William Blake show celebrates wife’s creative influence

William Blake Self portrait
William Blake Self portrait

Catherine Blake brought out of shadows in exhibition also featuring artist’s self-portrait

William Blake’s wife, Catherine, is to be brought out of the shadows and celebrated as a lifelong creative influence, in the largest exhibition in a generation devoted to an artist believed by many to be one of Britain’s greatest.

Tate Britain has announced details of its big autumn Blake show, bringing together more than 300 works. It will include the first UK display of a piece thought to be Blake’s only self-portrait, and the recreation of a solo exhibition he staged in 1809 that he hoped would bring him fame and fortune. Sadly, only a handful of people turned up.

There will also be watercolours from a hoard of 19 works lost for 165 years and found in 2001 in a Glasgow secondhand bookshop. Two book dealers bought them for £50 each; the set was later controversially broken up and sold for $7m.

Curators said Catherine, Blake’s lifelong companion, would feature heavily in the exhibition. “It is only in the last 15 years that Catherine as a huge stabilising, supporting and level-headed influence on Blake’s art and his domestic life has really come to the fore,” said Amy Concannon, a co-curator of the show.

On a practical level she made sure the family did not descend into poverty, always keeping a certain amount of money hidden in the house and occasionally serving her husband an empty dinner plate to buck his ideas up.

But she also coloured his prints and was a hugely important creative force in his life, said Martin Myrone, another co-curator.

Source: Tate’s William Blake show celebrates wife’s creative influence | Culture | The Guardian

Advertisements

The Emily Brontë Song Cycle: wandering in the wuthering heights

Folk band the Unthanks and Adrian McNally have made an audio soundtrack pairing music with the writer’s poems as the listener walks the landscape of West Yorkshire. What is it like?

It begins with a flock of birds taking raucous flight; and even though there are no crows to be seen above the heather-flecked moors around the Brontë Parsonage at Haworth, it’s difficult to discern whether this is reality, or a fantasy. I’m immersed in the latest heritage project dedicated to the literary family: a unique audio experience that combines Emily’s poetry, folk music and West Yorkshire’s grand landscape to produce something quite incredible.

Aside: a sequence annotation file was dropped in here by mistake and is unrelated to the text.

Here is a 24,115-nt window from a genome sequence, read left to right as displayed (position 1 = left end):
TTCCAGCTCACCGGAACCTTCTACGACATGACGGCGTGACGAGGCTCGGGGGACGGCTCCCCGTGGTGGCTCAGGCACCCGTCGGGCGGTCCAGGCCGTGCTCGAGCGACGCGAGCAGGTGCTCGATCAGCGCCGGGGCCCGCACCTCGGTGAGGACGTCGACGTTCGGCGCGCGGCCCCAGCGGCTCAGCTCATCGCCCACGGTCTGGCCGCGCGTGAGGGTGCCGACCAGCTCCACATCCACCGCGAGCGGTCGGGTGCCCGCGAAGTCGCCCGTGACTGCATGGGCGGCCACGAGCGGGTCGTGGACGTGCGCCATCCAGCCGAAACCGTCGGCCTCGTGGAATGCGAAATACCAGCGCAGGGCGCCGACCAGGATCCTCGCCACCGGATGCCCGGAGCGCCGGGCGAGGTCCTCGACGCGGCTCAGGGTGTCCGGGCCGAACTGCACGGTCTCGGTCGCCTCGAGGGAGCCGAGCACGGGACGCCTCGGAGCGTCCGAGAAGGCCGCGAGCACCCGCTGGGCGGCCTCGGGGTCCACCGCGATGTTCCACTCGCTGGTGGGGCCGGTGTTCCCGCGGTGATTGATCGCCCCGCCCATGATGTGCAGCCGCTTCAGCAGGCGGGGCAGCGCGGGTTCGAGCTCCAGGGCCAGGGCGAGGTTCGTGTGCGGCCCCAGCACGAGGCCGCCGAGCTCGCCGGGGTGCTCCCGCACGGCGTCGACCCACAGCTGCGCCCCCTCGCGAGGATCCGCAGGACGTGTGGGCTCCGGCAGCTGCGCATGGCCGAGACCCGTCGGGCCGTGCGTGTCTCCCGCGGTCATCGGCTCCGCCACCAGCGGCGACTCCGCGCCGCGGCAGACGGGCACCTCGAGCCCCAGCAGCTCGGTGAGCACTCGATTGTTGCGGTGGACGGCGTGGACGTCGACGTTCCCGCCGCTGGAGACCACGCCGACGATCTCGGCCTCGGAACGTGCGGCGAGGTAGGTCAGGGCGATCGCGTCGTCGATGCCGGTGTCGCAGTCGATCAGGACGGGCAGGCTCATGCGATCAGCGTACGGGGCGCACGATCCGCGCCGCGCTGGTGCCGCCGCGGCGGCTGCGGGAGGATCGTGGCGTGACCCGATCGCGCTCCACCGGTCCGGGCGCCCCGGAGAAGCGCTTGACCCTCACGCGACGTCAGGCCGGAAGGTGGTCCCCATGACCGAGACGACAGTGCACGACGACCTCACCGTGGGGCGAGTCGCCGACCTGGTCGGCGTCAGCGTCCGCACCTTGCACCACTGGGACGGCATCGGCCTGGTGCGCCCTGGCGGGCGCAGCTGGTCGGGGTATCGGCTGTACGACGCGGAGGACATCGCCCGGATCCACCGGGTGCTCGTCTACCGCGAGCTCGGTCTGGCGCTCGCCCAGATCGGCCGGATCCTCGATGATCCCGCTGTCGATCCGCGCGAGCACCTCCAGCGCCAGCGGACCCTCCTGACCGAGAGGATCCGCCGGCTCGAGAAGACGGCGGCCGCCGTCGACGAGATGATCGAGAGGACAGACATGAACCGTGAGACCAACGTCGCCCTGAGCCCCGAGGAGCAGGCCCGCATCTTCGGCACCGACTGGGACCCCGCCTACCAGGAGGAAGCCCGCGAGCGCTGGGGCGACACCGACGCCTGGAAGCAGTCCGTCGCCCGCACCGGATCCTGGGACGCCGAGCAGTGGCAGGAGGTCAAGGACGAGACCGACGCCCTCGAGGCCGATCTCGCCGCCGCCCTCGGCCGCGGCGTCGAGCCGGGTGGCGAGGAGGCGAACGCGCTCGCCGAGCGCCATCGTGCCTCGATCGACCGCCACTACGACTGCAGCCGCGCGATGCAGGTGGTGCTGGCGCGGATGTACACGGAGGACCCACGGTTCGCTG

The Emily Brontë Song Cycle, an audio production pairing Emily’s poems and music by folk group the Unthanks, was commissioned by the Brontë Society, which runs the sisters’ old family home the Parsonage as a hugely successful museum. The last couple of years has seen a number of Brontë bicentennial anniversaries; this year marked marked 200 years since the birth of Emily, best known for her only novel, Wuthering Heights. Continue reading

Sad, saucy and seductive, the Beeb’s non-Musical take on Les Mis is a hit

Les Miserables on BBC
Les Miserables on BBC

Gloomy French genius Victor Hugo’s grand masterpiece isn’t called Les Happychaps for a good reason.Les Miserables (BBC1) opened with an aerial shot of the carnage after the Battle of Waterloo, as ravens pecked the flesh of corpses and the thief Thenardier (Adeel Akhtar) dodged about stealing purses and gold teeth.Akhtar played it for laughs – and for the next hour, that blood-soaked battlefield was about as light-hearted as things got. Continue reading

A Faraway Back of Beyond Place

A musical drama about a young musician’s quest to find the truth about her family. The drama stars much loved iconic Scots actor Bill Paterson and, in her first appearance in a radio drama, the award winning folk musician Karine Polwart.

As BBC Radio 2 Folk Singer Of The Year 2018, Karine Polwart is a multi-award-winning Scottish songwriter and musician, as well as a theatre maker, storyteller, spoken-word performer and published essayist. Her songs combine folk influences and myth with themes as diverse as “Donald Trump’s corporate megalomania”, Charles Darwin’s family life and the complexities of modern parenthood. She sings traditional songs too and writes to commission for theatre, animation and thematic collaborative projects. Karine is six-times winner at the BBC Radio 2 Folk Awards, including twice for Best Original Song.

Cast:

Tommy … Bill Paterson
Lucy … Karine Polwart

Listen at: BBC Radio 4 – A Faraway Back of Beyond Place